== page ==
Brown Stink Bug
(Order Hemiptera, Family Pentatomidae)
Euschistus Ictericus (photo by Christopher Nguyen)
(Kansas: Sedgwick County. Chisholm Creek Park. 0.36 mi E Oliver, 37° 44' 37.85N, 97° 16' 24.37"W, in grass field. October 22, 2011
Adult Diagnosis: Adults of Euschistus Ictericus grow to a range of 10.5 to 12 mm. They are distinguishable from other brown/tan colored shield bugs by the absence of black spots around the middle section of their ventral abdomen. Euschistus Ictericus have the characteristic "shield" body shape found in the family Pentatomidae. E. Ictericus bodies feature partially hardened elytra, caramel or brown in color, and a distinct triangular scutellum can be seen dorsally. Other features include a triangular pronotum and 5-segmented antennae. They have needle-like mouthparts which are used to pierce and suck on food sources. The reproductive system is internal and thus females and males are difficult to distinguish.
Euschistus Ictericus. Ventral view (Copyright Graham Montgomery 2011, from: http://bugguide.net/node/view/563084)
Euschistus Ictericus. Dorsal view (photographed by Robert Campbell from: http://www.austinbug.com/pentatomidae.html)
Adult Natural History: E Ictericus generally grow up to lengths of 10.5 to 12 mm. Copulation is achieved by the male and female facing opposite directions and posteriors facing each other. During the cold seasons, adults overwinter. They can be pests and invade houses.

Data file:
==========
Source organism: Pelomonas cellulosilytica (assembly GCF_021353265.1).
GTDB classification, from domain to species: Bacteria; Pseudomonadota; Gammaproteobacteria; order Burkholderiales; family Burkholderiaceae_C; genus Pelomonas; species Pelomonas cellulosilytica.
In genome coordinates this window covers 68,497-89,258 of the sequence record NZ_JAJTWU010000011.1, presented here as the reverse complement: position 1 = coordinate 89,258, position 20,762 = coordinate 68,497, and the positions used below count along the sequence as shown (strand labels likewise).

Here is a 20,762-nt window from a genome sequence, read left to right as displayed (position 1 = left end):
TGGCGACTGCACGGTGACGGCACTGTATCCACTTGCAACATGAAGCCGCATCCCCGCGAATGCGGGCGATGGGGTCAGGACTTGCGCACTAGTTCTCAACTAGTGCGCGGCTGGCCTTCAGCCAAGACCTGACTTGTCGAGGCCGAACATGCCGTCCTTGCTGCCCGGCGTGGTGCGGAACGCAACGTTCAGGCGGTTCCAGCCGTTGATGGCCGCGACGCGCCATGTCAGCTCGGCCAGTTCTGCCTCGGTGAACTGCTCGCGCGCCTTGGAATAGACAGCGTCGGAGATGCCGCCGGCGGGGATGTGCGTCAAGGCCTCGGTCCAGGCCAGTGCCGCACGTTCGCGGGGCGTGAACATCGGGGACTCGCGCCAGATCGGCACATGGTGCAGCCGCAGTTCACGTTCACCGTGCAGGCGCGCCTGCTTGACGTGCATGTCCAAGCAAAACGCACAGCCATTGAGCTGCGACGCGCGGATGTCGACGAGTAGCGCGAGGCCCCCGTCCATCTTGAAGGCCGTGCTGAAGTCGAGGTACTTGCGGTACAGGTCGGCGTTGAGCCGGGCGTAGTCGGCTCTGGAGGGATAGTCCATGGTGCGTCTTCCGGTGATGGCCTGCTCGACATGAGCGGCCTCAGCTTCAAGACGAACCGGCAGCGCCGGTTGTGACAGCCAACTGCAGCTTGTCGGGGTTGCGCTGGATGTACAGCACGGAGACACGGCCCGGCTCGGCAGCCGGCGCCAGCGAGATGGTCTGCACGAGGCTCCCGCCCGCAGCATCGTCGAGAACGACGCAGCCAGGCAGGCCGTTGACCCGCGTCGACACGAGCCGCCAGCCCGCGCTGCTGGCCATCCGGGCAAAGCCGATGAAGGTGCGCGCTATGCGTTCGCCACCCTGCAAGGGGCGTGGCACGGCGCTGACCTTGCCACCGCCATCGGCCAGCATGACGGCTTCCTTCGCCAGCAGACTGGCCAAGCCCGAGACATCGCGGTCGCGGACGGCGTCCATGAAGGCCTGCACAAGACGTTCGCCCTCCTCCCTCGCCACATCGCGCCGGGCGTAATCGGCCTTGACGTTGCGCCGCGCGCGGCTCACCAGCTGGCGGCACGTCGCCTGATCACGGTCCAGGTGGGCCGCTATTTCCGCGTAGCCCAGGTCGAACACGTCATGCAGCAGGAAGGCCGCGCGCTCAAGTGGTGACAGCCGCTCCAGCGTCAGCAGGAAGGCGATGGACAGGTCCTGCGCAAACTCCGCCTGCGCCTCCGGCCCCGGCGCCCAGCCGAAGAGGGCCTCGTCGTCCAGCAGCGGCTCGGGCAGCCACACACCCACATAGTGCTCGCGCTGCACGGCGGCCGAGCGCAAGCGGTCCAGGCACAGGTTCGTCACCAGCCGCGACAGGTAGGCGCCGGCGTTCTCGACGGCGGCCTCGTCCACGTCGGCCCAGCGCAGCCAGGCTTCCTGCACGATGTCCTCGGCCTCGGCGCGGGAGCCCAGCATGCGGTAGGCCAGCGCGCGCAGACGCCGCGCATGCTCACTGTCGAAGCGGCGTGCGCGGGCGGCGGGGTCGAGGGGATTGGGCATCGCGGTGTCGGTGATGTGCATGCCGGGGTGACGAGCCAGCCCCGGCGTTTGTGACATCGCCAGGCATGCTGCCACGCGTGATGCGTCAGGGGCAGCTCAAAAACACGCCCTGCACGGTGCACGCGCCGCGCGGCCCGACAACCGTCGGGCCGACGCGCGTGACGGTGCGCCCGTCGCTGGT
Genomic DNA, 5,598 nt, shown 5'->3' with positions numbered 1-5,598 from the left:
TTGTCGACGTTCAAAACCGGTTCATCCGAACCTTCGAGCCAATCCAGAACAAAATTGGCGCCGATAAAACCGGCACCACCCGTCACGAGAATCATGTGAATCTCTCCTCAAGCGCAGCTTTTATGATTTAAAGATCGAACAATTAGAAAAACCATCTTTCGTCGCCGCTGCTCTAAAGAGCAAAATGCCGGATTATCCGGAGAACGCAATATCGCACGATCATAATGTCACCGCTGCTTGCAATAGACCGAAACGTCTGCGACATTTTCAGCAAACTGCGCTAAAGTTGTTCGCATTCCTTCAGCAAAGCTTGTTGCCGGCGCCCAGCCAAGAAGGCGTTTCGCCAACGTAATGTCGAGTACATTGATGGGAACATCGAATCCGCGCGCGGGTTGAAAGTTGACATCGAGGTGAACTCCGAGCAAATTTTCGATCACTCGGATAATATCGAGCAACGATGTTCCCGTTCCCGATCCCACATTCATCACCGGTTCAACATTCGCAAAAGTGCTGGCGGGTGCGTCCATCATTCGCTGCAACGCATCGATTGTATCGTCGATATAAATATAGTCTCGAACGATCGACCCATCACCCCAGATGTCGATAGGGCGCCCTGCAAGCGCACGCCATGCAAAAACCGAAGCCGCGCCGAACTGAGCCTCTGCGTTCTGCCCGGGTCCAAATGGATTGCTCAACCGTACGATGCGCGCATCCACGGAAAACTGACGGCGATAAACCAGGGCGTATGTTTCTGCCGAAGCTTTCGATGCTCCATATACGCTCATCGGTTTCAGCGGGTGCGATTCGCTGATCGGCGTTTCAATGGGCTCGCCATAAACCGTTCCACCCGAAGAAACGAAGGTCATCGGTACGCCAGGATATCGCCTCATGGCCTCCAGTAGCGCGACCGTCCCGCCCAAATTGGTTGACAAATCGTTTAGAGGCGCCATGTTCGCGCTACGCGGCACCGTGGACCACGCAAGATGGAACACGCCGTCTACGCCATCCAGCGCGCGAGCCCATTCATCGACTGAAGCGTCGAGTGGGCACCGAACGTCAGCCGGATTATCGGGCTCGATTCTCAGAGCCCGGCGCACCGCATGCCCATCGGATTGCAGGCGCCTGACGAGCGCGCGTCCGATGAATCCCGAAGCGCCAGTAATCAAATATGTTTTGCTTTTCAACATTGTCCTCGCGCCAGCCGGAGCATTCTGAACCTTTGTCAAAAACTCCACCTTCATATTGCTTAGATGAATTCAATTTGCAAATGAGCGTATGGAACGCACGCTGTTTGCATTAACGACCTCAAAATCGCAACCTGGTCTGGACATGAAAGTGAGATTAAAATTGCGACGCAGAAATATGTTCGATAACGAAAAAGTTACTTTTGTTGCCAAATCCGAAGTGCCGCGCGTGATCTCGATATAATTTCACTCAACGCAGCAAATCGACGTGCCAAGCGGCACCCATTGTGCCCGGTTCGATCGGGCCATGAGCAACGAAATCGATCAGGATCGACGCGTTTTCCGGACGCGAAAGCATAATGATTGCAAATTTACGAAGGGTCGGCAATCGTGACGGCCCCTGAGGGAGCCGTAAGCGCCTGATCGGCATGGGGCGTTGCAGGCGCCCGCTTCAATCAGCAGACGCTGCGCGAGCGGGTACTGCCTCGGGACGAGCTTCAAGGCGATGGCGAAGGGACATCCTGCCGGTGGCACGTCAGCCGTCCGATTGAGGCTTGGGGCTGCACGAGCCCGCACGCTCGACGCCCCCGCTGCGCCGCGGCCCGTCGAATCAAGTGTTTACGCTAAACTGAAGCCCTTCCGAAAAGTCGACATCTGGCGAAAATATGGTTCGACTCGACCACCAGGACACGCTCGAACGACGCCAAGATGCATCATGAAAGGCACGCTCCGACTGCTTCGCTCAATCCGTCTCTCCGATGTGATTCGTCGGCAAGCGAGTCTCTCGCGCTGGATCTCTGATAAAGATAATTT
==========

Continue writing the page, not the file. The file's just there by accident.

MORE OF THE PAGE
The eggs are oviposited in groups and appear barrel-shaped. The eggs are cream white colored and can be found on stems and the undersides of leaves. Upon hatching the nymphs appear similar in shape to the adult form but are slightly rounder. After 5 instars, the nymph emerges as an adult within a period of 4-6 weeks.
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A defensive mechanism of Euschistus Ictericus is the release of foul smelling chemiclas to scare away predators. The chemicals are expelled through glands on the thorax and acts to deter predators and warn others of its kind.
Distribution: The species can be found in Canada, exclusively in Ontario and Quebec and mainly found in the United States from the Eastern coast out to Utah.
Habitat: Both the adults and nymphs live in damp areas such as fields, meadows, marshes, and around other small bodies of water
Diet: Adults and nymphs feed on leaves and leaf litters. Nymphs will feed on host plants of which they were oviposited.
Conservation Status: Stable
Austin Bug Collection. Photo and Information
Gates, Dell E., and Leroy L. Peters. Insects in Kansas Rev. Ed. Manhattan: Kansas State University, 1962
White, Richard E., Donald J. Borror, and Roger T. Peterson. A Field Guide to Insects: America North of Mexico (Peterson Field Guides). 2nd Ed. Boston: Houghton Mifflin Harcourt, 1998
McPherson, J.E., and S.M. Paskewitz. "Life History and Laboratory Rearing of Euschistus Ictericus (Hemiptera: Pentatomidae) with Description of immature Stages." New York Entomological Society. Vol. 92. (1984): 53-60.
Submitted by: Christopher Nguyen, November 2011